In the 19th century, Belgrade was surrounded by a moat and the village Palilula was located a short hour’s walk away. It was named by the pipe-smokers of the time who were forbidden from lighting tobacco in the city because of fire hazards, so they enjoyed their pipes in this village instead.

What’s interesting is that there is no record on who introduced this smoking ban to the city and when. Some believe it was the Turks, while others say that it was knez Milos himself who made this decision. There are written records from 1840 that state that there was a drawn pipe on one decree that signified all the locations where one could light a pipe.

Still, there is another story that states that the name came from the pottery production of that village. The ovens used for drying the pottery were called ‘pipes’ because of their shape and this name eventually spread around the village.

Either way, in 1860, Belgrade was divided into six quarts. Only 30 years later, Palilula became the largest settlement with 10563 denizens and it remained the largest Belgrade municipality to this day.

Streets full of history

The proximity of Danube and the fertile soil resulted in ideal living conditions. The settlement began to form outside the walls of the city, between Vidin gate (where today stands the First Belgrade gymnasium) to Tasmajdan and Danube. In the 16th century, the larger settlements in the municipality began to appear. Borca and Ovca are mentioned in the historical texts of this age and Borca grew quickly thanks to the rivers retreating and the canal system being constructed and drained. This was how Borca became the largest settlement of the capital city. Around the halfway point of the 20th century, these but also newer settlements like Krnjaca, Kotez and Padinska skela were joined to Palilula.

Otherwise the archeological remnants from the Bronze and Iron ages were discovered in Borca as well as medallions, coins and figurines from the 3rd and 4th century B.C. The swampland concealed many traces of the earlier denizens but many old peoples such as Jaszs, Sarmats and Romans were confirmed to have lived here.

What’s interesting is that the entire Borca settlement was burned down in 1743 because of a plague outbreak.

On the other side of Danube, at the part towards Tasmajdan and today’s Cvijiceva street (Bulbuder stream) there were vineyards, meadows, mills and summer houses. It was the most beautiful part of the city at the start of the 18th century.

During the period between 1717 and 1739, the settlement Karlstal was located in this area which was connected with today’s Dusanova street (then known as Druga street) with the city behind the walls. The place was abundant in churches, monasteries, greenery and broad, nicely arranged streets. A true miniature paradise.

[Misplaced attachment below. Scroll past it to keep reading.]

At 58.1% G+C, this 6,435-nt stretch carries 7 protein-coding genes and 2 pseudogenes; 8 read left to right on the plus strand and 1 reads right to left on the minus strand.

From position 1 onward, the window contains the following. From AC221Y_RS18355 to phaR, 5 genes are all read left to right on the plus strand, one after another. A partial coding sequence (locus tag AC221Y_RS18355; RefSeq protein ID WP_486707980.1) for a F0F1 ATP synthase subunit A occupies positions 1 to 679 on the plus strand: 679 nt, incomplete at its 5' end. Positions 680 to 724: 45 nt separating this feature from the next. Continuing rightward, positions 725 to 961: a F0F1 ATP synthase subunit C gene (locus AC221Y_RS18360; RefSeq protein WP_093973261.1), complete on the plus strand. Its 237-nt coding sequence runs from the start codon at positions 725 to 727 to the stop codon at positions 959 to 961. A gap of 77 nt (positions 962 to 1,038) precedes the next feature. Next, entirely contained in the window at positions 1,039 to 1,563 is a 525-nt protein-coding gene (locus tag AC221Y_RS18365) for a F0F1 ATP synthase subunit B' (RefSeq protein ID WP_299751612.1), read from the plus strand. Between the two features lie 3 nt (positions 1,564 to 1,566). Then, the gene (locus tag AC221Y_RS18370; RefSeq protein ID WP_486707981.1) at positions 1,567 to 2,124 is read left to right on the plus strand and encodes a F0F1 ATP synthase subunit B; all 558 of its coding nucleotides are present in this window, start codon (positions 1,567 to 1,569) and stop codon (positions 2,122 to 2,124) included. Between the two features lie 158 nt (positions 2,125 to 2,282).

However, under the reign of knez Milos, Palilula became a village. Namely, he wanted to make Savamala into a true town, so he moved people out of the area and gifted them land near the Palilula village, in the area under the destroyed Batal mosque (in the place of today’s Serbia Congress hall).

Buildings and streets began to pop up in the fields of Palilula. The place began to bring in people from all parts of the country and the Austro-Hungarians also began to settle here. The country folk became factory workers and Palilula began to turn into an industrial suburb of Belgrade.  

Hatti sherif in Tasmajdan

Among the larger historical events that took place in Palilula, the biggest one was certainly the reading of the hatti sheriff on 30th November 1830 according to the old calendar. On the day of St. Andrew in Tasmajdan near the place where the Turks burned the remains of St. Sava, it was said that the Great port acknowledges the full National independence to Serbia, grants the inheritable rule to knez Milos and the right to Belgrade to Serbs.

As soon as Serbia gained the right to build schools and hospitals, the denizens of Palilula were the first to request a school. That was how the third ever junior school in Belgrade was constructed in Tasmajdan. Already in 1870 after the suggestion of Belgrade’s gymnasium, Palilula’s semi-gymnasium was founded and six years later the students were able to attend the fifth grade there so the school became a real gymnasium.

At the time, the higher school “vaspitatelno zavedenije” for girls began work, enlisting the daughters of the most renowned Belgraders.

Palilula in newer times

In this municipality the settlement called “Professor’s colony” especially stands out. It was a colony founded by over 40 professors from the Belgrade university between 1926 and 1929. The professors used their credit from Hipotekarna bank to build the homes with the help of the city.

Milutin Milankovic was the most famous denizen of this quart. He lived in Ljube Stojanovica street. It was Milankovic’s work that allow us to obtain an exact understanding of the Earth’s climatic history pulse, opening a path towards reliable climate prediction in our planet. NASA lists him among the giants of Earth sciences, so much so that one of the future Mars missions will bear his name.

Palilula today possesses a great economic potential and is one of the rare municipalities that features almost all branches of industry, agriculture and craftsmanship. Currently around 12000 companies are registered in this municipality.

Palilula in numbers 

  • Population: 173.521
  • Population throughout the years:
    1971. – 126.380
    1981. – 150.484
    1991. – 156.587
    2002. – 155.902
    2011 – 173.521
  • Ethnic structure:
    Serbs – 86,97%
    Yugoslovenians – 1,46%
    Romani  – 2,50%
    Montenegrians – 1,19%
  • Surface area: 451 km2
  • Number of settlements: 24


Municipality’s holiday: Markovdan, 8th of May

Municipality’s day: 30th September, the day when in 1977 the decision about founding it was published in the Service newspaper of Belgrade.